[meteorite-list] Unlocking the Organic Composition of AncientAsteroids

From: K. Ohtsuka <ohtsuka_at_meteoritecentral.com>
Date: Fri Oct 7 12:46:56 2005
Message-ID: <001001c5cb5e$a24c4940$627e76da_at_LocalHost>

see also


Kat. O., TOKYO

----- Original Message -----
From: "Ron Baalke" <baalke_at_zagami.jpl.nasa.gov>
To: "Meteorite Mailing List" <meteorite-list_at_meteoritecentral.com>
Sent: Saturday, October 08, 2005 1:28 AM
Subject: [meteorite-list] Unlocking the Organic Composition of

> http://www.physorg.com/news7056.html
> Unlocking the organic composition of ancient asteroids
> by Gina Buss
> PhysOrg.com
> October 07, 2005
> Meteorites contain fragments of asteroids brought about by collisions
> within the asteroid belt. These meteorites have not been exposed to
> geological processes experienced by planets and stars. Therefore, much
> of the matter in these meteorites originates from the formation of the
> Solar System some 4.5 billion years ago.
> Being the only record of the Solar System's pre-biotic chemical
> evolution, scientists have tried for years to extract and study this
> material. It is believed that discovering the composition of meteorites
> will reveal what the Solar System was made of at its birth and how those
> materials evolved into our current-day universe.
> Most of the methods used to extract this matter have failed leading to
> the destruction of the meteorite material or just the inability to
> extract any compounds.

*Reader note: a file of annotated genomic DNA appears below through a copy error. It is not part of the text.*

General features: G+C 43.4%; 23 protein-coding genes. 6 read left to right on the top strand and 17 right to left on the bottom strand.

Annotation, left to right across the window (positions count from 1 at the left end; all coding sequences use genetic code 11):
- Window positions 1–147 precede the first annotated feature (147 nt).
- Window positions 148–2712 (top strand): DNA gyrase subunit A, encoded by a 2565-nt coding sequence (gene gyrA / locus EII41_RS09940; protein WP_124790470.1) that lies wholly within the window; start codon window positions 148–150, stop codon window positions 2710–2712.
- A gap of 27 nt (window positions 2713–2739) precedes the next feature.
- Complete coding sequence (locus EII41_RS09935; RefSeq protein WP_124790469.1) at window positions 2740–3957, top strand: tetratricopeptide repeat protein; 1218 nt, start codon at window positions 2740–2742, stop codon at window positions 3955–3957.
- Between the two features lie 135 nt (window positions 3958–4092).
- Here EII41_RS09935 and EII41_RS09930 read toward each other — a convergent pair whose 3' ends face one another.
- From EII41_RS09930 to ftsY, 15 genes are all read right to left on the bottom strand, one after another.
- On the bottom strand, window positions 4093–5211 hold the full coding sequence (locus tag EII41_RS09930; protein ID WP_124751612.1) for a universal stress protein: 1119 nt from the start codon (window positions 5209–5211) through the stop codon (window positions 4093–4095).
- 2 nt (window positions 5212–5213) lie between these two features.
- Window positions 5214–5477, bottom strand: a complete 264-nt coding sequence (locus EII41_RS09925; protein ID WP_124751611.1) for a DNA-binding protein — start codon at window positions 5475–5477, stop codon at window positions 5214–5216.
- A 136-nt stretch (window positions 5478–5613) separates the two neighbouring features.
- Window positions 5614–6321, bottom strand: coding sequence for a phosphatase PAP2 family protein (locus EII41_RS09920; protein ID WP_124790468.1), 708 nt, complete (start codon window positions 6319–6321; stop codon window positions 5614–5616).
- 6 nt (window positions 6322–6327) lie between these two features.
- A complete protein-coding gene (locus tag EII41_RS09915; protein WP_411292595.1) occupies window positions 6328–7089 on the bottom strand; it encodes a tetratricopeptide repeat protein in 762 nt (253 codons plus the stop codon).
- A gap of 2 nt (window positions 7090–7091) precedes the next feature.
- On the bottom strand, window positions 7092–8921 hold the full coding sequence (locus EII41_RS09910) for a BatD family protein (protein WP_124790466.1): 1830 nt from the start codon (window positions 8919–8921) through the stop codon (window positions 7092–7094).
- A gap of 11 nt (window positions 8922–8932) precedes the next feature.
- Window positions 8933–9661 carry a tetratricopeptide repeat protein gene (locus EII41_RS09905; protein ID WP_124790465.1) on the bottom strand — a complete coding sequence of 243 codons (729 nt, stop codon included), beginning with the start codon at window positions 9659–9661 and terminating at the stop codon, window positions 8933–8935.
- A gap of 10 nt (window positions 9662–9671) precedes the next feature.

> However, a recent study from the Planetary and Space Science Journal
> explains how scientists have developed a novel approach to extracting
> these meteoric materials. It's called hydropyrolysis.
> This new technology uses high hydrogen gas pressures, extreme
> temperature, and water as a non-destructive means for extracting organic
> and inorganic compounds from meteorites.
> This process has revealed high amounts of carbon and nitrogen- elements
> essential to life at the core of the meteorites. Also, this new
> technology revealed several never-before-seen organic molecules.
> The results of this study also contradict a common understanding to the
> origin of meteorites. It is thought that meteoric material originated
> from a molecular could that collapsed to form the Solar System.
> Scientists using hydropyrolysis believe this is a misconception and seek
> to use this technology to find the true origin of the organic matter in
> meteorites.
> Scientists hope that the use of this new technology will offer even more
> clues into the composition of the Solar System when it was forming.
> Finally researchers have a way to trace the evolutionary path of organic
> compounds which will ultimately lead to knowledge of the evolution of
> our universe.
> Reference:
> Sephton M, Love G, Meredith W, Snape C, Sun C, and Watson J. 2005.
> Planetary and Space Science Journal. Article in Press.
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Received on Fri 07 Oct 2005 12:46:15 PM PDT

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